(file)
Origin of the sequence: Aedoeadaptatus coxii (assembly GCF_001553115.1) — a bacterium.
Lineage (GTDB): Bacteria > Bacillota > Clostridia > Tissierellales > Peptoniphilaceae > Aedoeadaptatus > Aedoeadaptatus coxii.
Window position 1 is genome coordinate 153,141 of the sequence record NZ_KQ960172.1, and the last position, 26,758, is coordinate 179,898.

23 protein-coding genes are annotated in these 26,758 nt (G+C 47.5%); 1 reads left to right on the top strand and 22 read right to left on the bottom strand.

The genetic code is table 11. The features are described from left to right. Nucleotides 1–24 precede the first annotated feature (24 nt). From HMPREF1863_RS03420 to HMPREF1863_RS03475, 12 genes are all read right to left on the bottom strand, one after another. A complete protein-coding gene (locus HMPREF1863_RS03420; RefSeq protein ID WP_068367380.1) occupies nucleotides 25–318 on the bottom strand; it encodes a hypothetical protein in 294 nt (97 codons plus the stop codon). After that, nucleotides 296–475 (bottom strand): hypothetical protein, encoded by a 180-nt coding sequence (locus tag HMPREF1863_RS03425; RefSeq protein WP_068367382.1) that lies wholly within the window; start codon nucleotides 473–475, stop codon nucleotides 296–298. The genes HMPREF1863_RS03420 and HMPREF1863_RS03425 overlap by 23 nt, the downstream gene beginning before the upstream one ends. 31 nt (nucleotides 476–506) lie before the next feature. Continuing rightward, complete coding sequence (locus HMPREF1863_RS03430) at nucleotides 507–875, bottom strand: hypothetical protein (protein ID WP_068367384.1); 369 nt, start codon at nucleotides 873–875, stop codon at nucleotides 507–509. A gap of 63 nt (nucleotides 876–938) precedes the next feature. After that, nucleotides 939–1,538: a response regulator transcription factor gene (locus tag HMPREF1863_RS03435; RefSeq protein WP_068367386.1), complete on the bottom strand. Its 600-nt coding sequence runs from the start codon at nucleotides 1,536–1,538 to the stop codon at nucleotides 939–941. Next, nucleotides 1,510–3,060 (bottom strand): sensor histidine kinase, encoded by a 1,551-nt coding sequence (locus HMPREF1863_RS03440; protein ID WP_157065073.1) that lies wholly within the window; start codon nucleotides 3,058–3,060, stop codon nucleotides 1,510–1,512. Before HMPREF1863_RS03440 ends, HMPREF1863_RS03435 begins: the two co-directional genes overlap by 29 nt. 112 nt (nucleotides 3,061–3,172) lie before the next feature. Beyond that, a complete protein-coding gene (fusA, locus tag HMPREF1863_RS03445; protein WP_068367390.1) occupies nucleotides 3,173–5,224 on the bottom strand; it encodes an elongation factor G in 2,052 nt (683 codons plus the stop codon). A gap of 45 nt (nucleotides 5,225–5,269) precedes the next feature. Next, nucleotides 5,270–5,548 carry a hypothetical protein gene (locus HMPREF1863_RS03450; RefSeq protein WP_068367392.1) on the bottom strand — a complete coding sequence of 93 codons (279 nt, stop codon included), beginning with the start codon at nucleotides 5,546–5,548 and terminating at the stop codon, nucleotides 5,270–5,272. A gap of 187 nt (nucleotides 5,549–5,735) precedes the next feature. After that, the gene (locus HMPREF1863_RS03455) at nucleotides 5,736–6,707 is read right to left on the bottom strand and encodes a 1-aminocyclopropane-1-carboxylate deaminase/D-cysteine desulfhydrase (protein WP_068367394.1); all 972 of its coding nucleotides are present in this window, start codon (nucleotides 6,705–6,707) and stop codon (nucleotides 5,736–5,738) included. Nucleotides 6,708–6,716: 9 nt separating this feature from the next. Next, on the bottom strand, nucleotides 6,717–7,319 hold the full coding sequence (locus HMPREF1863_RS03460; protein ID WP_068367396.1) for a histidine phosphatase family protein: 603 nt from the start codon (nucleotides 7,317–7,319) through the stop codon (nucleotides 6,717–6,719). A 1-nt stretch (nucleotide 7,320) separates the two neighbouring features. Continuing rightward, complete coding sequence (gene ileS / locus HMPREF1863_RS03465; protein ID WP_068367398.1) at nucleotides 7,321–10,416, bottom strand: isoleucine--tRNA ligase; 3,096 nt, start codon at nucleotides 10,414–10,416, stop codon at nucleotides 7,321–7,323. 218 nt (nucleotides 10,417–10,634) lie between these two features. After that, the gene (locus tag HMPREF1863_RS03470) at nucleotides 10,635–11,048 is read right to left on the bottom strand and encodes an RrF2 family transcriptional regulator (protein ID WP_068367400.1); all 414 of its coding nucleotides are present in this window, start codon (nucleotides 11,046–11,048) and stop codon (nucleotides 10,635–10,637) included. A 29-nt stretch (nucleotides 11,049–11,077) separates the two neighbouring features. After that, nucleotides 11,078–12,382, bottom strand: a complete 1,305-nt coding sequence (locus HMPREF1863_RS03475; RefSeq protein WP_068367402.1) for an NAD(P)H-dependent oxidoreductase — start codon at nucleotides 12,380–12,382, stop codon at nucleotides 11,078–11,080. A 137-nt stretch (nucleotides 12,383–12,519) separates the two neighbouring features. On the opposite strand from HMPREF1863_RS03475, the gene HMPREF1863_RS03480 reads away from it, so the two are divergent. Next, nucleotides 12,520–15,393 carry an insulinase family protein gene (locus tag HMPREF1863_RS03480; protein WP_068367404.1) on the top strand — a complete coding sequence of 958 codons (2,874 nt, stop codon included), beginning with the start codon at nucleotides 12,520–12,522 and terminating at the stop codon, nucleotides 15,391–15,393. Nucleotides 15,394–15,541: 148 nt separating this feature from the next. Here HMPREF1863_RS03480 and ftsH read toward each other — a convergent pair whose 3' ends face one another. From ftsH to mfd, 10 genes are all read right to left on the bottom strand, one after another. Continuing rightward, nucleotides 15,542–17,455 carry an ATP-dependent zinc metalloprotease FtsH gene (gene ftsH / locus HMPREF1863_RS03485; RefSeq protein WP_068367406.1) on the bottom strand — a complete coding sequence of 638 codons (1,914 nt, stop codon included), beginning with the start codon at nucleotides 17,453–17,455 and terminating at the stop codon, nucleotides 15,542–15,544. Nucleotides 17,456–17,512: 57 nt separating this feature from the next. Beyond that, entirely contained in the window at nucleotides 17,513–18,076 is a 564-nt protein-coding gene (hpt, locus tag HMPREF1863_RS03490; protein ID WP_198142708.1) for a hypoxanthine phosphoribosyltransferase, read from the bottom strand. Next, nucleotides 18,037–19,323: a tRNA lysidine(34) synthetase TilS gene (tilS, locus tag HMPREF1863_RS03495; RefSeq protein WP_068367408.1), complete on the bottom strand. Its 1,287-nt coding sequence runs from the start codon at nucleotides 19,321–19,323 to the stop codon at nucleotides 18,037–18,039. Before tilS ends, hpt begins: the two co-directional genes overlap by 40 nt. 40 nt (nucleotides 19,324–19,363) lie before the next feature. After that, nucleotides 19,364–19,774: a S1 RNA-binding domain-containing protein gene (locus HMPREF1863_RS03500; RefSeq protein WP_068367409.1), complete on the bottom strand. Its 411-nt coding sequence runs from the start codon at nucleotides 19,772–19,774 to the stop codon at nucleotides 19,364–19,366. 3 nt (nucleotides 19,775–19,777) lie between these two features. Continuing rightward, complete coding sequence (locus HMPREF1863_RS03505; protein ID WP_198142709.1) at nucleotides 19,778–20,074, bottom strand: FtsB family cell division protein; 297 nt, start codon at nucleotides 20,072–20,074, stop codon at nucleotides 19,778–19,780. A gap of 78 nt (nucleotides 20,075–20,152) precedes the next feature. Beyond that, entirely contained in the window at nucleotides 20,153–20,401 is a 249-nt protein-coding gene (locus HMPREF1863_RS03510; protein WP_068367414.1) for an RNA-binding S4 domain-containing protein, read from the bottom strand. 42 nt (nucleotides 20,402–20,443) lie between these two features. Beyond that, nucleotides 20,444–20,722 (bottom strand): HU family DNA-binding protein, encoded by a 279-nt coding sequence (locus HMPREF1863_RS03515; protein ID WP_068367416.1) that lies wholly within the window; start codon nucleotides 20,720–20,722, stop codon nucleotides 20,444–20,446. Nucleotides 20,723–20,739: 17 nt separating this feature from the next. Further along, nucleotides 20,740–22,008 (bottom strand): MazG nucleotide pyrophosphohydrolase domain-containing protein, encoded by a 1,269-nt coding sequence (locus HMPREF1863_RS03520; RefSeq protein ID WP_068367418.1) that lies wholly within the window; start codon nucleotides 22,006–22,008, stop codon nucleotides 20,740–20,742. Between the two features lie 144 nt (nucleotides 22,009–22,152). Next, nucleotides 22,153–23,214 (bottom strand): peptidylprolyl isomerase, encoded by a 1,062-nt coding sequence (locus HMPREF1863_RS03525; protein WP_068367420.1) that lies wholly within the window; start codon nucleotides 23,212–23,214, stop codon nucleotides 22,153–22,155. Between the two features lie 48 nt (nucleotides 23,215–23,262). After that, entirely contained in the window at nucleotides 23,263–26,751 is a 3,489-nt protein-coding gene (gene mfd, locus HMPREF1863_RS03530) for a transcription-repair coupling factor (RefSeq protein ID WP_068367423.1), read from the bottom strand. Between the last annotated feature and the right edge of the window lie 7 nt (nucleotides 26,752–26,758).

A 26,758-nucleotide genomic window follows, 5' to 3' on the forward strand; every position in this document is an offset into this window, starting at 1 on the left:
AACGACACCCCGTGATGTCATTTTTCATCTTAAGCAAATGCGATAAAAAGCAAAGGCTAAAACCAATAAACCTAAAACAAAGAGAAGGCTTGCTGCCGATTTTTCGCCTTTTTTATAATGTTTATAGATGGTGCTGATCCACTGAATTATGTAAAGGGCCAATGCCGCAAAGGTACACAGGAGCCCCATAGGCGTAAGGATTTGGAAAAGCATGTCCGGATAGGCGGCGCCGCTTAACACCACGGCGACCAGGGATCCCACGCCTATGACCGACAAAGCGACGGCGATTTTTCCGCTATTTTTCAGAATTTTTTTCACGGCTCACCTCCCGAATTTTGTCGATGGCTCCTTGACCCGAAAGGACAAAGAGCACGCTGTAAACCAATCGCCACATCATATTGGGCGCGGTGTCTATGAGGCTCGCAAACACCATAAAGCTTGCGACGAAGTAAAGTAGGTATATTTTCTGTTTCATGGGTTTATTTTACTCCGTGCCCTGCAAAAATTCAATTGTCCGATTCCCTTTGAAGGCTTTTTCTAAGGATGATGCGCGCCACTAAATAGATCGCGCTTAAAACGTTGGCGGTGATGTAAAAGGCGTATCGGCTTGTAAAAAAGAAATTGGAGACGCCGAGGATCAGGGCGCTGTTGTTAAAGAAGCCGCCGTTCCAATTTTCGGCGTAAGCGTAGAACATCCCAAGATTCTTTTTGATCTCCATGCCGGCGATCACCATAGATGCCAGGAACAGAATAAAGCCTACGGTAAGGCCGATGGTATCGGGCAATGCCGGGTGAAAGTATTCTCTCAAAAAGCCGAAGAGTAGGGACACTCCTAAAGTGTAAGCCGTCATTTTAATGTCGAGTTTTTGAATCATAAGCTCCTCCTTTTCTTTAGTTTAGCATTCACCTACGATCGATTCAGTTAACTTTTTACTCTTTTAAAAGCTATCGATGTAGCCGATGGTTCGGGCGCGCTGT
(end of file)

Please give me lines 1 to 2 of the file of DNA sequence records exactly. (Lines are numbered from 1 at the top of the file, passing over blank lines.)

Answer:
Origin of the sequence: Aedoeadaptatus coxii (assembly GCF_001553115.1) — a bacterium.
Lineage (GTDB): Bacteria > Bacillota > Clostridia > Tissierellales > Peptoniphilaceae > Aedoeadaptatus > Aedoeadaptatus coxii.